Fig. 2

View of the resected specimen from patient 2, showing a fistula from the rectum to the vagina (black arrow)

A 33-year old woman was diagnosed with small intestinal and colonic CD 14 years earlier. Six years ago, she underwent ileocecal resection for stenosis of the ileum. After surgery, she was started on infliximab but had to discontinue treatment because of the side effects of that drug. Three years ago, she started to pass gas from her vagina, and she was diagnosed with RVF due to CD. Medical therapy was unsuccessful, and she consulted our department. A preoperative lower gastrointestinal series showed the RVF, along with stenosis and the disappearance of haustra in the transverse and descending colon. She underwent the same operation as the first patient, with the same extent of resection. Pathological examination showed a fistula from the rectum to the vagina and stenosis from the transverse colon to the rectum. She did not experience any perioperative or postoperative complications. She was discharged 15 days after surgery and has not experienced recurrence of CD for 4 years.

Operative procedures

A multichannel port was inserted through a 25-mm skin incision in the right or left lower quadrant at the colostomy site. The colostomy site was determined by the preoperative marking, regardless of the surgical procedure. The choice of multichannel port site was based on the length of colon to be resected. An additional 5-mm trocar for the left hand was inserted at the umbilicus (Fig. 3). The surgeon and the assistant were positioned on the patient’s right side (Fig. 4). For anterior dissection, the uterus was suspended by two stitches of 3–0 monofilament thread penetrating the left and right lower abdomen near the pubic bone. The assistant retracted the rectosigmoid ventrally using a curved grasper, and the peritoneum was incised using an ultrasonic coagulation incision device from the level of the sacral promontory to the base of the inferior mesenteric artery. After identification of the left ureter, the vascular pedicle was lifted vertically by the assistant. The inferior mesenteric artery was isolated and ligated 1 cm distal to the aorta. The inferior mesenteric vein was also ligated. Pelvic dissection was performed along the presacral avascular plane down to the pelvic floor and the top of the anal canal. The rectum was completely mobilized to the level of the levator ani muscle. The oral side of the intestine, which was free of the mucosal disorder due to CD, was cut off. Perineal dissection was performed circumferentially to the pelvic cavity. The specimen was retrieved through the perineal wound. A drain was placed from the umbilicus into the pelvic bottom, and a colostomy was fashioned at the site of the multichannel port (Fig. 5).
Fig. 3

Insertion of a multichannel port at the colostomy site through a 25-mm skin incision in the right lower quadrant. A 5-mm trocar was inserted via the umbilicus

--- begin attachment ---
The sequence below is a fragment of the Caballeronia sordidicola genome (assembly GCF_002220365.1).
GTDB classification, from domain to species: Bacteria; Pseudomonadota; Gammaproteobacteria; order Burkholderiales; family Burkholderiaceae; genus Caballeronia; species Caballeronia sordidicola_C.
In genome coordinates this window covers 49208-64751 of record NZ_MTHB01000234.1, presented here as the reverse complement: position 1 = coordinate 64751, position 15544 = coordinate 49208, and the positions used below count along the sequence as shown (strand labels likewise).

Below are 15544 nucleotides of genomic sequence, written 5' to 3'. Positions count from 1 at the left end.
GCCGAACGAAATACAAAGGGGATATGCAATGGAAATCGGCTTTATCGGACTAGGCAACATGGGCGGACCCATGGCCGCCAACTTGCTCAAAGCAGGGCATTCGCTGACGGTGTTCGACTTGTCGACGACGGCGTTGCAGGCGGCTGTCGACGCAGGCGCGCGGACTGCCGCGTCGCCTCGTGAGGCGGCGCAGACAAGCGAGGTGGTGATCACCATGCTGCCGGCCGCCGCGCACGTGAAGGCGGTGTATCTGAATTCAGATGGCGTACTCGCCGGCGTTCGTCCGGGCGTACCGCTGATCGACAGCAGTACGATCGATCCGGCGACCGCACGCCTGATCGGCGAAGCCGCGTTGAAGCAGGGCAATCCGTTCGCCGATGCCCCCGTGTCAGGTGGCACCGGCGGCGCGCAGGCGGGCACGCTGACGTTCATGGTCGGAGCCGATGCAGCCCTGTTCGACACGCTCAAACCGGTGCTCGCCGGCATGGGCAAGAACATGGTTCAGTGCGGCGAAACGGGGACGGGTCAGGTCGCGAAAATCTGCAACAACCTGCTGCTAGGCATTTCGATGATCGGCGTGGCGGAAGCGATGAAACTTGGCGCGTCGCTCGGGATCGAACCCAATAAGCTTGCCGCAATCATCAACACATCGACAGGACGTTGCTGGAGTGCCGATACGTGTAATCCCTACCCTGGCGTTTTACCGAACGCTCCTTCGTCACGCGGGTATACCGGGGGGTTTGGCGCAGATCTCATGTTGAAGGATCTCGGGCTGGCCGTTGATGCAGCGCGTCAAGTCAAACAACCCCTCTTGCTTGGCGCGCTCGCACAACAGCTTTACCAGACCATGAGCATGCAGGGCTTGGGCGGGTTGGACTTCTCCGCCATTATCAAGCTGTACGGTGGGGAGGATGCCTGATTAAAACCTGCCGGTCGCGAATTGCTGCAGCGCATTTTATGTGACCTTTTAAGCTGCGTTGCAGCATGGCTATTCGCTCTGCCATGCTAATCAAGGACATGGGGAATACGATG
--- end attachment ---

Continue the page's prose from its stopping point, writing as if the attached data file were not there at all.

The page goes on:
Fig. 4

Positioning of the surgeon and assistant on the patient’s right side

Fig. 5

Creation of a colostomy at the site of the multichannel port and placement of the drain through the umbilicus

Discussion

This study reports the performance of dual-port laparoscopic abdominoperineal resection using a multiple port method. Neither patient experienced any perioperative or postoperative complications. In contrast, the rates of complications were reported to be much higher in patients with CD-related RVF who underwent conventional proctectomy, with 35 % experiencing delayed perineal wound healing, 17 % having intra-abdominal sepsis, and 15 % experiencing stomal complications [7]. Another series reported delayed or failed perineal wound healing in almost 50 % of patients [8]. The novel, minimally invasive procedure described here, dual-port laparoscopic abdominoperineal resection using a multiple port, has been found effective in patients with lower rectal cancer [5] and in patients with medically uncontrolled ulcerative colitis [6]. This procedure was completed successfully in all patients, without any intraoperative complications, and all postoperative outcomes were satisfactory.

This report describes our use of this surgical method in two patients with CD-related RVF and rectal stenosis. The abdominal cavity was approached using two small incisions, with a multichannel port placed at the colostomy site through a 25-mm skin incision in the lower quadrant and a 5-mm trocar inserted via the umbilicus for postoperative placement of a drainage tube. Neither patient experienced any intraoperative or postoperative complications. We recently reported that the postoperative neutrophil count was lower after SLIS +1 port laparoscopy-assisted than after conventional laparoscopy-assisted anterior resection for rectal cancer [4]. Furthermore, the former group experienced a significant difference in body temperature on postoperative day 1, indicating a lower degree of inflammation. Our findings suggest that this procedure, involving small incisions and minimal invasiveness, may reduce the risk of complications and benefit not only patients with rectal cancer and ulcerative colitis but also patients with CD-related RVF and rectal stenosis.